Amanda Laugesen "Making a Unique Heritage: Celebrating Pike's Pawnee Village and the Santa Fe Trail, 1900-1918"
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The "search for a usable past" has preoccupied many Americans throughout the years, and now many scholars, interested in its implications, are focusing their attentions on this search. Amanda Laugesen, a graduate student at the Australian National University, joins this expanding group by examining for us the early twentieth-century search in Kansas. Kansans were looking for a past "worthy of comparison with the events of the [American] Revolution. . . . They were searching for an historical consciousness, a heritage specifically of, and for, Kansas." They found it, as the author demonstrates in this well-written and fascinating essay, in the story of Pike's Pawnee Village and the Santa Fe Trail. Laugesen concentrates on the 1901 dedication of the monument in Republic County, the 1906 centennial celebration of Pike's alleged visit, and the Santa Fe Trail marking project, commenced by the Daughters of the American Revolution in 1904.
(The following books and collections are reviewed in full in our print version.)
Sex in the Heartland
by Beth Bailey
265 pages, photographs, notes, index.
Cambridge, Mass.: Harvard University Press, 1999, cloth, $27.00.
Reviewed by Rusty L. Monhollon, visiting assistant professor of history, University of Missouri at Columbia.
Fast Food: Roadside Restaurants in the Automobile Age
by John A. Jakle and Keith A. Sculle
xiii + 394 pages, photographs, maps, tables, notes, bibliography, index.
Baltimore: Johns Hopkins University Press, 1999, cloth $34.95.
Reviewed by Jason Wesco, local records archivist, Kansas Historical Society.
Opothleyaholo and the Loyal Muskogee: Their Flight to Kansas in the Civil War
by Lela J. McBride
vi + 250 pages, illustrations, notes, bibliography, index.
Jefferson, N.C.: McFarland and Co., 2000, cloth $39.95.
Reviewed by Gary L. Cheatham, assistant professor of library services, Northeastern State University, Tahlequah, Oklahoma.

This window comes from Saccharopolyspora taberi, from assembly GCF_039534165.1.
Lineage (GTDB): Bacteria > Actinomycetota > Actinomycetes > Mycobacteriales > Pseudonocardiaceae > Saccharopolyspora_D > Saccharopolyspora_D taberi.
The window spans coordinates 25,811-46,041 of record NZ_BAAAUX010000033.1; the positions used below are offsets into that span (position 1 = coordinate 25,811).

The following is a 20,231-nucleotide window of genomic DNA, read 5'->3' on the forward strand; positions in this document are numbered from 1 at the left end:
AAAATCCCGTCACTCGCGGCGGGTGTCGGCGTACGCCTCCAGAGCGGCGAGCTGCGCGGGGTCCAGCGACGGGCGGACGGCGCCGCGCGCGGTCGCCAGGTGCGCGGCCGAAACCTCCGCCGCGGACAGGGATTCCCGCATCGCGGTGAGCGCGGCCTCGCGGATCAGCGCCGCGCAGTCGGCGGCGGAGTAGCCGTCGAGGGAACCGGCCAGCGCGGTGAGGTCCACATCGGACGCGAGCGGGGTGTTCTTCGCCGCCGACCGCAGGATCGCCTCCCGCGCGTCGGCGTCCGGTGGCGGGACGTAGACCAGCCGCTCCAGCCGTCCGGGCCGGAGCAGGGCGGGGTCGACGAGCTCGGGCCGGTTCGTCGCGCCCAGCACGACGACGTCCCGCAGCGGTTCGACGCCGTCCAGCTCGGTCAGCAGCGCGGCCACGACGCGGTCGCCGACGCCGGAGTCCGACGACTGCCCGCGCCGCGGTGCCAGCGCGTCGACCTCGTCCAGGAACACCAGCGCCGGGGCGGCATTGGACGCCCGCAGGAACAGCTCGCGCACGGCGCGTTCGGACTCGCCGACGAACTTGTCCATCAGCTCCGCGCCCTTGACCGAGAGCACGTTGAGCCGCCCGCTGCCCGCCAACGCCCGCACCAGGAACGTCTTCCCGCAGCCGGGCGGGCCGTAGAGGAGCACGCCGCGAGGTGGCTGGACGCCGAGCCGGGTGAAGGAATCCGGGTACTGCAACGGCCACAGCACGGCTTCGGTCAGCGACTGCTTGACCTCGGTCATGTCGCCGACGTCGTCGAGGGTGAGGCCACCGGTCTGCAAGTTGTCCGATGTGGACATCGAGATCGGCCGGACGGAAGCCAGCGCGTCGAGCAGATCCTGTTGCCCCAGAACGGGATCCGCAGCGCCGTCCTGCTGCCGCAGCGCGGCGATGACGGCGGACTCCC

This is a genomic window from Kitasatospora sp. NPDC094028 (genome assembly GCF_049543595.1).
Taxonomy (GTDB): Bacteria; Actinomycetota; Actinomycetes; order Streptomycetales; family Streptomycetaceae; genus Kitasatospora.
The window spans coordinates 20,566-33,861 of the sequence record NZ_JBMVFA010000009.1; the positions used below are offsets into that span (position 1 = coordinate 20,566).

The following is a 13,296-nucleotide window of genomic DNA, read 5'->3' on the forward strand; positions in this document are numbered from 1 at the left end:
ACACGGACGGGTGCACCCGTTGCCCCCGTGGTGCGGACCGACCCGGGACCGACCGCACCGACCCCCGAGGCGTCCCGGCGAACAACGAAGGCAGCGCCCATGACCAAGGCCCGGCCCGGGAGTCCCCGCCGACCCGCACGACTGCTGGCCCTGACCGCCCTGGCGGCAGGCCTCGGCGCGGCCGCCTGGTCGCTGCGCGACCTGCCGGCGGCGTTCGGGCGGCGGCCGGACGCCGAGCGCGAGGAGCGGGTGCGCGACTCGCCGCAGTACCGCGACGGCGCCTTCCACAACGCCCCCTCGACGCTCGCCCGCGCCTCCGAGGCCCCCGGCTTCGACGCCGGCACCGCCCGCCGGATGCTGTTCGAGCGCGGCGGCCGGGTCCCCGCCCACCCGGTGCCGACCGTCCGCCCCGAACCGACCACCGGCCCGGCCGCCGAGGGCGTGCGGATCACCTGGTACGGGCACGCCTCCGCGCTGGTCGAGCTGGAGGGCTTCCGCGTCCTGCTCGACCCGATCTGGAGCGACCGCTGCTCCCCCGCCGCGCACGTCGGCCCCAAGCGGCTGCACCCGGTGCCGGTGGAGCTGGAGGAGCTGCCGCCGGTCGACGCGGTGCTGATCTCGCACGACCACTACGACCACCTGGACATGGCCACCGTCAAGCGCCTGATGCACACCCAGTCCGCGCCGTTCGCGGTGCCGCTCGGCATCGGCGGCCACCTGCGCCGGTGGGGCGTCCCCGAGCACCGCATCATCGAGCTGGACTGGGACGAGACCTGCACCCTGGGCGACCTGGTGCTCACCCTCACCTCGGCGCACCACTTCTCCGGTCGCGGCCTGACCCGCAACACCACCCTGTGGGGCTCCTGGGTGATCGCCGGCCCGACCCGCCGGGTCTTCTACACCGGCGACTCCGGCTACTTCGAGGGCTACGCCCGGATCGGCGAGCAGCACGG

The Frontier Army in the Settlement of the West
by Michael L. Tate
xx + 454 pages, illustrations, maps, notes, index.
Norman: University of Oklahoma Press, 1999, cloth $34.95.
Reviewed by William A. Dobak, archives technician, National Archives, Washington, D.C.
Black Cowboys of Texas
edited by Sara R. Massey
xix + 361 pages, photographs, notes, bibliography, index.
College Station: Texas A&M University Press, 2000, $29.95.
Reviewed by James N. Leiker, instructor of history and western civilization, University of Kansas.
Kansas Temperance: Much Ado About Booze, 1870-1920
by Kenneth J. Peak and Patricia A. Peak
xvi + 256 pages, photographs, illustrations, notes, appendixes, index.
Manhattan, Kans.: Sunflower University Press, 2000, paper $22.95.
Reviewed by Rebecca Edwards, assistant professor of history, Vassar College, Poughkeepsie, New York.
Death on the Western Frontier: Kansas, 1875-1879
by Eugene D. Fleharty and Gary K. Hulett
266 pages, citations, photographs, bibliography, index.
Manhattan, Kans.: Sunflower University Press, 2000, paper $20.00.
Reviewed by Susan S. Novak, associate editor, Kansas History: A Journal of the Central Plains.
There Goes The Neighborhood: Rural School Consolidation at the Grass Roots in Early Twentieth-Century Iowa